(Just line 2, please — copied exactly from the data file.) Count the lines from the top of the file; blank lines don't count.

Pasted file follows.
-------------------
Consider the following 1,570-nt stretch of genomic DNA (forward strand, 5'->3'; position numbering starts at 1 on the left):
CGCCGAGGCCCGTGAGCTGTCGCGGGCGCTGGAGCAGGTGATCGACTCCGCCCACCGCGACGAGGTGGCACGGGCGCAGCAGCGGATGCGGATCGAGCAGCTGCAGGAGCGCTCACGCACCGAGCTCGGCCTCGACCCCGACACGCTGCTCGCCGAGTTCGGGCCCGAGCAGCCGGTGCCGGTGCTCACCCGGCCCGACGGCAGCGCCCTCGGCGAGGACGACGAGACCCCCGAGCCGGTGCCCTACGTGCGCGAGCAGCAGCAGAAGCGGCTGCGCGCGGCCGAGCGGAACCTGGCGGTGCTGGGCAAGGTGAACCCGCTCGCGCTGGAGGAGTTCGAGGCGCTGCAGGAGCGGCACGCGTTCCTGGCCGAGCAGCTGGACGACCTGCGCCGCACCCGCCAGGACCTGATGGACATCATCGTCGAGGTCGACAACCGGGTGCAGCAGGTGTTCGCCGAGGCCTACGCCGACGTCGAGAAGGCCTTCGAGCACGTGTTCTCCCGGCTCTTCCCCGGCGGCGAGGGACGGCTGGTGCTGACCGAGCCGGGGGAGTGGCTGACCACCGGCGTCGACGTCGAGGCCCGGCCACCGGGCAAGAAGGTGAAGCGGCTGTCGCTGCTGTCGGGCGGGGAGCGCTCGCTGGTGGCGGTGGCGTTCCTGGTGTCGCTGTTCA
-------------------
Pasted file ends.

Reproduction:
CGCCGAGGCCCGTGAGCTGTCGCGGGCGCTGGAGCAGGTGATCGACTCCGCCCACCGCGACGAGGTGGCACGGGCGCAGCAGCGGATGCGGATCGAGCAGCTGCAGGAGCGCTCACGCACCGAGCTCGGCCTCGACCCCGACACGCTGCTCGCCGAGTTCGGGCCCGAGCAGCCGGTGCCGGTGCTCACCCGGCCCGACGGCAGCGCCCTCGGCGAGGACGACGAGACCCCCGAGCCGGTGCCCTACGTGCGCGAGCAGCAGCAGAAGCGGCTGCGCGCGGCCGAGCGGAACCTGGCGGTGCTGGGCAAGGTGAACCCGCTCGCGCTGGAGGAGTTCGAGGCGCTGCAGGAGCGGCACGCGTTCCTGGCCGAGCAGCTGGACGACCTGCGCCGCACCCGCCAGGACCTGATGGACATCATCGTCGAGGTCGACAACCGGGTGCAGCAGGTGTTCGCCGAGGCCTACGCCGACGTCGAGAAGGCCTTCGAGCACGTGTTCTCCCGGCTCTTCCCCGGCGGCGAGGGACGGCTGGTGCTGACCGAGCCGGGGGAGTGGCTGACCACCGGCGTCGACGTCGAGGCCCGGCCACCGGGCAAGAAGGTGAAGCGGCTGTCGCTGCTGTCGGGCGGGGAGCGCTCGCTGGTGGCGGTGGCGTTCCTGGTGTCGCTGTTCA